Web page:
Voices From The Readers

Voices From The Readers

One Take On Fire Company Compromise


I totally agree with the editorial “Compromise Is A Reasonable Solution” to the volunteer fire problem in Ocean City.

The actual compromise:

1. Chief Chris Larmore withdraws his name from application for Fire Chief.

2. The President of Town Council, Joe Mitrecic, resigns from City Council. Reason: Joe Mitrecic wrote a document and expressed his feelings at a council meeting that the chief must owe total allegiance to only City Council, so he must resign from chief of the volunteers, otherwise he would owe some trust to the volunteers.

No matter how often he said it, it all comes down to:  "It’s a matter of trust.”

And neither Mitrecic nor Rick Meehan nor Nancy Howard nor Mary Knight nor Lloyd Martin have sufficient trust in Larmore.

 I commend Council persons Jim Hall, Margaret Pillas and James Hancock for their openness and honesty in dealing with this issue.

Mr. Hall was correct when he said that the council should appoint Chris Larmore permanent chief of the fire service now, at that meeting because there is no need to do an expensive worldwide search to find a chief. I find it impossible to believe that, out of Ocean City’s more than 100 firefighters, not one single person is qualified to be the chief. That sounds like a monumental insult or a really incompetent department.

If the council hires a person from outside of the department for chief, then that chief will owe his total loyalty to the council who hired him and not to the firefighters. Ah-hah.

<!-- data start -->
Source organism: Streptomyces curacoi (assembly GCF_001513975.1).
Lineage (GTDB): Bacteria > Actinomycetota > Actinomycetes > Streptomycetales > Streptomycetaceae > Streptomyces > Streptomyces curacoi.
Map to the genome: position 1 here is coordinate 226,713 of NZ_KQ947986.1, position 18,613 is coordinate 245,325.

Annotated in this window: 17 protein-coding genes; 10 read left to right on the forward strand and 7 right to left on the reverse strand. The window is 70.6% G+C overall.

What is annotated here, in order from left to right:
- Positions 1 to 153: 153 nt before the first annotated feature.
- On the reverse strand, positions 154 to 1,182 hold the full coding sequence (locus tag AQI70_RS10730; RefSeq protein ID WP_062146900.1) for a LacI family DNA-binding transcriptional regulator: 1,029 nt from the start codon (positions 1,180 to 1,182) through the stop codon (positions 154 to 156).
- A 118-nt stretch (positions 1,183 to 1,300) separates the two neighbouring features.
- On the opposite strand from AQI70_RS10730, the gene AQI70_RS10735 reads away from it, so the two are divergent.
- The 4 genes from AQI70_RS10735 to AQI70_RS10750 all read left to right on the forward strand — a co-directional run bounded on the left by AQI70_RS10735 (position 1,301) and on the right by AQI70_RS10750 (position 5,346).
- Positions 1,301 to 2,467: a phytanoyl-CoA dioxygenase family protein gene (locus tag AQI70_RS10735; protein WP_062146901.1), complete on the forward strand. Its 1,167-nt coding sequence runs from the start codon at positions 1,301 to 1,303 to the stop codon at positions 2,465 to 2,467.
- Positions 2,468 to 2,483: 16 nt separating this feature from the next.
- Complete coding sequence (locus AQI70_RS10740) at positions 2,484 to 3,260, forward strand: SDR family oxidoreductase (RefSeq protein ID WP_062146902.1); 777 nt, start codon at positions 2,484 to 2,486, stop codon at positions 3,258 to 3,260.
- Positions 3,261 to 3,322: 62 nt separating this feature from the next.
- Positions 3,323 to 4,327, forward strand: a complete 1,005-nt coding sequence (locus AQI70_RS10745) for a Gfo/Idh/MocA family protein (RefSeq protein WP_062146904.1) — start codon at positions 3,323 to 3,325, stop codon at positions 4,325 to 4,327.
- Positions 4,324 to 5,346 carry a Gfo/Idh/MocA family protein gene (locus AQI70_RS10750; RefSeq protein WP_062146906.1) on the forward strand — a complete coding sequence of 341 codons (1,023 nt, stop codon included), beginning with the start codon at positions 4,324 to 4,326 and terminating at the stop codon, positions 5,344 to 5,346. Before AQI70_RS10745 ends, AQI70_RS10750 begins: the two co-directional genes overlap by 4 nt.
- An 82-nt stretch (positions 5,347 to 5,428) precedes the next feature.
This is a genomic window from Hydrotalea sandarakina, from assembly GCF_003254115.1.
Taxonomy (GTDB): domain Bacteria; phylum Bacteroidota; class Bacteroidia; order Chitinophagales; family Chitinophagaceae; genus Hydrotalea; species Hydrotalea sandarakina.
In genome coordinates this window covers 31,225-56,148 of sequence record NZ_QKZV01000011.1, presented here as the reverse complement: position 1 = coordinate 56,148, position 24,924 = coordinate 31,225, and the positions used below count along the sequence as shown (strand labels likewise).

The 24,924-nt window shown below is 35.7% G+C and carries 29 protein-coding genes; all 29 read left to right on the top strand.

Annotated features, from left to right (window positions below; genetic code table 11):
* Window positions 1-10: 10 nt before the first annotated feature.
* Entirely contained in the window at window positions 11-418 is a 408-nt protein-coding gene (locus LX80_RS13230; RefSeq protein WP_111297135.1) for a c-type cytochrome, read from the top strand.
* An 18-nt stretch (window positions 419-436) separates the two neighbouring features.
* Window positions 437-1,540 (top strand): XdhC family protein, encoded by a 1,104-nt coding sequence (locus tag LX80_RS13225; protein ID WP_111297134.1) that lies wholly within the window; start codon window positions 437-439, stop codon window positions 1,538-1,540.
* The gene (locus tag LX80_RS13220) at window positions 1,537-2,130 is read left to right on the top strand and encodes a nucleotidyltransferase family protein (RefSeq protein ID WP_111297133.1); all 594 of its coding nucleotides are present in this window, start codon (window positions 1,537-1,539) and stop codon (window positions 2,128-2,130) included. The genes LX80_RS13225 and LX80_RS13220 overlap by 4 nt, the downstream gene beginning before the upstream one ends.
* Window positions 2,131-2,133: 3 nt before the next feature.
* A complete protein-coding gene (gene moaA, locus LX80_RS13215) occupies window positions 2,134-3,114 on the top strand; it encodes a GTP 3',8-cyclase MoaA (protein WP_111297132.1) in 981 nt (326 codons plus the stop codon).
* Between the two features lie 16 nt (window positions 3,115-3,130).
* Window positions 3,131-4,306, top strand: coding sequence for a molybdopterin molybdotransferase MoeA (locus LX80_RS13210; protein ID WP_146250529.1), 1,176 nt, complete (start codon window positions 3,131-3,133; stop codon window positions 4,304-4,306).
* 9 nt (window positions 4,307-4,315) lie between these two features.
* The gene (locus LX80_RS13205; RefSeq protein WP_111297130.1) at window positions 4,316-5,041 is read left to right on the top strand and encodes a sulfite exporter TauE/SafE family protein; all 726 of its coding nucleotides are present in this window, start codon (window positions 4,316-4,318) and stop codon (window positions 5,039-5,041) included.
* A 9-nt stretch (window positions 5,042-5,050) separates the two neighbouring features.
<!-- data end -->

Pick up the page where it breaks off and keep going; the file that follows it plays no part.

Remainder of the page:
The newspaper should support Pillas, who seems to kept in the dark by the

other members of the council. The newspaper should demand that she be given the documents in a timely manner and included in any private council discussions. She appeared to be the only councilperson who was not aware of the president’s memo and idea until the actual meeting.

J.T. Walsh

Ocean City

People’s Voice Often Unheard In State


I love Democracy. A government of the people, by the people and for the people. However, that isn’t the case here in Maryland. In Maryland, the people’s voice means nothing to those in power. You see, in Maryland, if the chairman of a committee doesn’t like a bill that comes across his desk, he just simply ignores it long enough that it dies at the end of the session.

Case in point. On July 17, 2007, House Bill 2 – Revision to the MD CCW law, was filed. On Jan. 22, 2008, the House Judiciary Committee held a hearing concerning the bill. Over 200 Maryland residents showed up in favor of the bill. Hundreds of others emailed, wrote letters and called the committee members showing favor for the bill. There was not one person at the hearing who showed up to oppose the bill. People of Maryland want to be able to protect themselves and their families by whatever means they are comfortable with, even if that means carrying a concealed weapon. You would think that with this much support, the chairman would at least allow the bill to be voted on. Well, that’s not the case.

One person, Delegate Joseph F. Vallario, Jr., chair of the House Judiciary Committee, is stopping this bill from being voted on. For the past three years, this bill has been introduced and each time more and more Maryland residents show up in support for it; however, each time Delegate Vallario denies it a vote.

It would be funny, if it weren’t so sad, that in a Democracy, one person can dictate what can and can’t be voted on. Amazing. What is the chairman afraid of? Is he afraid that a bill that "he" is biased against might pass? I say we all demand that the bill be released for a vote and let the "whole" House decide. Otherwise, let us rise up and demand that it be placed on the ballot and allow the people of Maryland to decide.

David Hawkins

Beltsville, Md.